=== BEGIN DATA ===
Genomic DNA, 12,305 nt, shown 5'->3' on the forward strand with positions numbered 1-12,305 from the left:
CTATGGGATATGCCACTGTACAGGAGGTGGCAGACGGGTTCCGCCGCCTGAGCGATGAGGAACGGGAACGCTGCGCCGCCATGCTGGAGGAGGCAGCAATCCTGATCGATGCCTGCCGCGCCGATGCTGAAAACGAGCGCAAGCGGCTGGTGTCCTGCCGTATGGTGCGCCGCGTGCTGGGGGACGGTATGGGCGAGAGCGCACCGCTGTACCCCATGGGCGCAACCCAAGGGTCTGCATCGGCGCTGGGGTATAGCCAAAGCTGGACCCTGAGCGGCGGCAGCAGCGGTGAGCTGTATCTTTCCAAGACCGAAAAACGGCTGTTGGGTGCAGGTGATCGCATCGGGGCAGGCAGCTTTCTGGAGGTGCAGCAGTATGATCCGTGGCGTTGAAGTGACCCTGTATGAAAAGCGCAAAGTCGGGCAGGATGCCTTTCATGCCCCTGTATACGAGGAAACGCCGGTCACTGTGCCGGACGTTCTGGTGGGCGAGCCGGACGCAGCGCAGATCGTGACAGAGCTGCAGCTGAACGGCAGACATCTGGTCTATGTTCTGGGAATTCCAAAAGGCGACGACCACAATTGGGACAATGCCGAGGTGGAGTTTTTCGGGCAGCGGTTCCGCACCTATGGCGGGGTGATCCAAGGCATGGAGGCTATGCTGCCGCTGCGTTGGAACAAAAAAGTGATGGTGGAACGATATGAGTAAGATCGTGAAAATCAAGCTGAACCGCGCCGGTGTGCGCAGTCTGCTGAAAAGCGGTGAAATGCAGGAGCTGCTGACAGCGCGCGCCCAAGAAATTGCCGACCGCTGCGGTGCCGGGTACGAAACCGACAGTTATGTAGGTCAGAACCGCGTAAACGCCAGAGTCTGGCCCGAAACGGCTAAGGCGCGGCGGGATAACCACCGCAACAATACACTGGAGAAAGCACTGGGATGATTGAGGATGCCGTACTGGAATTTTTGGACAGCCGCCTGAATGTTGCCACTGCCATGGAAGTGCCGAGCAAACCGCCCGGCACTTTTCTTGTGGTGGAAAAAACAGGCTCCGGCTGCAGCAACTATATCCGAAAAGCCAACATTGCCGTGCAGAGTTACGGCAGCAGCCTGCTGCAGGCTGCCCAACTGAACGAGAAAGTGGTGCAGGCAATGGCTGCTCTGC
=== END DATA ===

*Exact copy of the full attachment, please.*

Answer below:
Genomic DNA, 12,305 nt, shown 5'->3' on the forward strand with positions numbered 1-12,305 from the left:
CTATGGGATATGCCACTGTACAGGAGGTGGCAGACGGGTTCCGCCGCCTGAGCGATGAGGAACGGGAACGCTGCGCCGCCATGCTGGAGGAGGCAGCAATCCTGATCGATGCCTGCCGCGCCGATGCTGAAAACGAGCGCAAGCGGCTGGTGTCCTGCCGTATGGTGCGCCGCGTGCTGGGGGACGGTATGGGCGAGAGCGCACCGCTGTACCCCATGGGCGCAACCCAAGGGTCTGCATCGGCGCTGGGGTATAGCCAAAGCTGGACCCTGAGCGGCGGCAGCAGCGGTGAGCTGTATCTTTCCAAGACCGAAAAACGGCTGTTGGGTGCAGGTGATCGCATCGGGGCAGGCAGCTTTCTGGAGGTGCAGCAGTATGATCCGTGGCGTTGAAGTGACCCTGTATGAAAAGCGCAAAGTCGGGCAGGATGCCTTTCATGCCCCTGTATACGAGGAAACGCCGGTCACTGTGCCGGACGTTCTGGTGGGCGAGCCGGACGCAGCGCAGATCGTGACAGAGCTGCAGCTGAACGGCAGACATCTGGTCTATGTTCTGGGAATTCCAAAAGGCGACGACCACAATTGGGACAATGCCGAGGTGGAGTTTTTCGGGCAGCGGTTCCGCACCTATGGCGGGGTGATCCAAGGCATGGAGGCTATGCTGCCGCTGCGTTGGAACAAAAAAGTGATGGTGGAACGATATGAGTAAGATCGTGAAAATCAAGCTGAACCGCGCCGGTGTGCGCAGTCTGCTGAAAAGCGGTGAAATGCAGGAGCTGCTGACAGCGCGCGCCCAAGAAATTGCCGACCGCTGCGGTGCCGGGTACGAAACCGACAGTTATGTAGGTCAGAACCGCGTAAACGCCAGAGTCTGGCCCGAAACGGCTAAGGCGCGGCGGGATAACCACCGCAACAATACACTGGAGAAAGCACTGGGATGATTGAGGATGCCGTACTGGAATTTTTGGACAGCCGCCTGAATGTTGCCACTGCCATGGAAGTGCCGAGCAAACCGCCCGGCACTTTTCTTGTGGTGGAAAAAACAGGCTCCGGCTGCAGCAACTATATCCGAAAAGCCAACATTGCCGTGCAGAGTTACGGCAGCAGCCTGCTGCAGGCTGCCCAACTGAACGAGAAAGTGGTGCAGGCAATGGCTGCTCTGC